Glass eyes, missing limbs, abstinence and more: They can prompt recurring questions — so what's your spiel?
We threw open our Alberta@Noon phone lines and here's what some of you said
Is there a question you have been asked so many times that you have a reflexive response ready to go? A one-liner that you've used so many times that it's almost second nature? Some call that a shtick or a spiel.
At Alberta@Noon we threw open the phone lines on Thursday and asked Albertans what their spiel is.
Here's what some of them had to say.
They are like, 'Really?'
Carl George from Edmonton says his glass eye and shoulder scar can often start a conversation with complete strangers.
"I lost my eye when I was 17 so I have a glass eye and I had a work injury to my shoulder which left me with a very long scar," George explained.
"In the summer time when I am wearing a tank top people will ask what happened to my eye. So I got tired of people asking and I finally came up with a story that I was driving down the highway at 180 km/h on a motorcycle and I wiped out and a tree hit my shoulder and went into my eye. They are like, 'really?' And I am like, 'No, not at all, but it's a far more exciting story than the real one."
What are you?
Shahroze Khan of Fort McMurray is Pakistani heritage. He says he often gets asked about his race.
"I always reply with 'I am human,' and then they are like, 'Where do you come from?' and I am like 'I live here.' There is never a right answer to that question," Khan said.
"In small towns where there is little diversity and they see a person like me, they are like, 'Oh my God, where are you from?' and I am like 'I am a Canadian from Fort McMurray.'"
'Usually they are very surprised'
Keri Hilton is a 26-year-old from Sylvan Lake who doesn't drink alcohol. She says often at a party of social setting where booze is served, she brings out her spiel.
"I don't drink and usually they are very surprised and I will tell them why," Hilton explained.
"I have never felt the urge at all, not even in high school, to try to drink anything. I just don't like taking anything that will alter my mind or make me feel different. I just don't like that at all. I don't even like taking medications for anything. I just don't ever want to take the chance of becoming an alcoholic because I do have a little bit of a family history there."
'I have this special hand'
Kathryn Marlow is a producer with Alberta@Noon. She was born missing a left hand and part of her forearm and doesn't wear a prosthesis.
She says she likes to interact with children if she notices they are interested in her appearance.
"When I was a baby in my mommy's tummy before I was born and I was growing into a human being, something happened," Marlow said of her explanation.
"Something went wrong, we don't know what went wrong, it just went a little bit different and so I have this special hand. It has got fingers, I even have a thumb and it's got a fingernail on it. Do you want to feel it? It's OK if you want to touch it but you don't have to. I want them to know that it's OK and I want them to know that it's not scary or weird."
Aren't you native?
Hank Tremblay is an Indigenous man who lives in Grande Cache and likes to attend church.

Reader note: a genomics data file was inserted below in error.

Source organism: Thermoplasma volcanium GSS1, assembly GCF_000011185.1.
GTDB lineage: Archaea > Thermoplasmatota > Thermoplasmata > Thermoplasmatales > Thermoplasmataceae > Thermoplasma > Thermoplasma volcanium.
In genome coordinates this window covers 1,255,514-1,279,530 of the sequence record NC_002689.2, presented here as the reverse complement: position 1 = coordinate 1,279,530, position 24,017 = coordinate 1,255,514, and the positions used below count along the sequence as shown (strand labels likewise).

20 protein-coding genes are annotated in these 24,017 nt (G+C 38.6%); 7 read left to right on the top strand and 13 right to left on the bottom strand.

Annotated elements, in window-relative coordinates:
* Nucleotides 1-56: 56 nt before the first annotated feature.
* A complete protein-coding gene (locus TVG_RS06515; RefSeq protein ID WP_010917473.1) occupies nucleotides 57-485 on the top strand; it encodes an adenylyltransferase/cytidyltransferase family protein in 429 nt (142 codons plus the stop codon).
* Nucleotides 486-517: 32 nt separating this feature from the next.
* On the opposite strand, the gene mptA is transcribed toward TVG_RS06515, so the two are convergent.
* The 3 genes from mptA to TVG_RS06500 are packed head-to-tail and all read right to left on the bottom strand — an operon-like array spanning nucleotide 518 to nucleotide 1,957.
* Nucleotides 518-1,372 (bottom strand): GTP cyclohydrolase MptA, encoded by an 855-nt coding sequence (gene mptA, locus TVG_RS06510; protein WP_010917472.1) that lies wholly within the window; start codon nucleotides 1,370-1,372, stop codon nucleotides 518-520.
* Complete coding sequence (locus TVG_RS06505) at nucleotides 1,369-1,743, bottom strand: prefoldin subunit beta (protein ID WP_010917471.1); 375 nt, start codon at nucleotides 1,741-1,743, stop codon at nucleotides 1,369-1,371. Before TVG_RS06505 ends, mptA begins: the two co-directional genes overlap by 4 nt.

"I like to go to different churches," Tremblay said.
"When I walk into a church, they ask, 'Aren't you native?' and I say to them 'Life alive inside's the presence of speech spoken from one culture to the next, with understanding opens the door to my life's experience fulfilled."
Tremblay says his spiel can really get people talking.
"It opens the door to conversation and they have no choice but to submit. It's a beautiful experience every time I leave wherever I go."
Are you really a police officer?
Jacquie Olsen is a retired RCMP officer who lives in Leduc. She says being a woman in uniform back when she joined the force was something not everyone was ready to accept.
"Forty years ago when I first became an RCMP officer, back in 1977, I would stop vehicles usually driven by men and they would always say 'Are you really a police officer?' and I'd say 'No, actually I sold the uniform and I stole the car and I am out here for my own shits and giggles,'" Olsen said with a laugh.
She often enjoyed the response she got.
"I always got a hung face and an 'I'm sorry.'"
'It's a medical issue'
Calgarian Tim Whyte says some trips to a big-box retailer have people doing double takes.
"I have some business interests where I go to Costco and usually fill one of their flatbeds full of bathroom tissue and people always give me weird looks," Whyte says.
"I just look at them, shrug my shoulders and say 'It's a medical issue.'"
No shortage of As
Derek Beaulieu is an instructor at Alberta College of Art and Design and Mount Royal University.
He says he always get a kick out of students at the beginning of a semester.
"My students always come in and there is this sense that they are unsure what it takes to get an A in a class," Beaulieu said.
"I tell all my students that an A student is in fact a B student who helps the C student sitting next to them. They puzzle over that for a second and then they realize that classrooms can be more dynamic if they don't have to compete and if they actually start to collaborate and teach each other. The best way of getting an A is to help the people next to you who need a little more help. Some students felt, there was a limited number of As. The pathway to success was a ladder and every other student was a tread that they had to step on. I say, 'No, actually I have all the As you would want. There is no competition here. You would do better if you all work together.'"
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With files from Alberta@Noon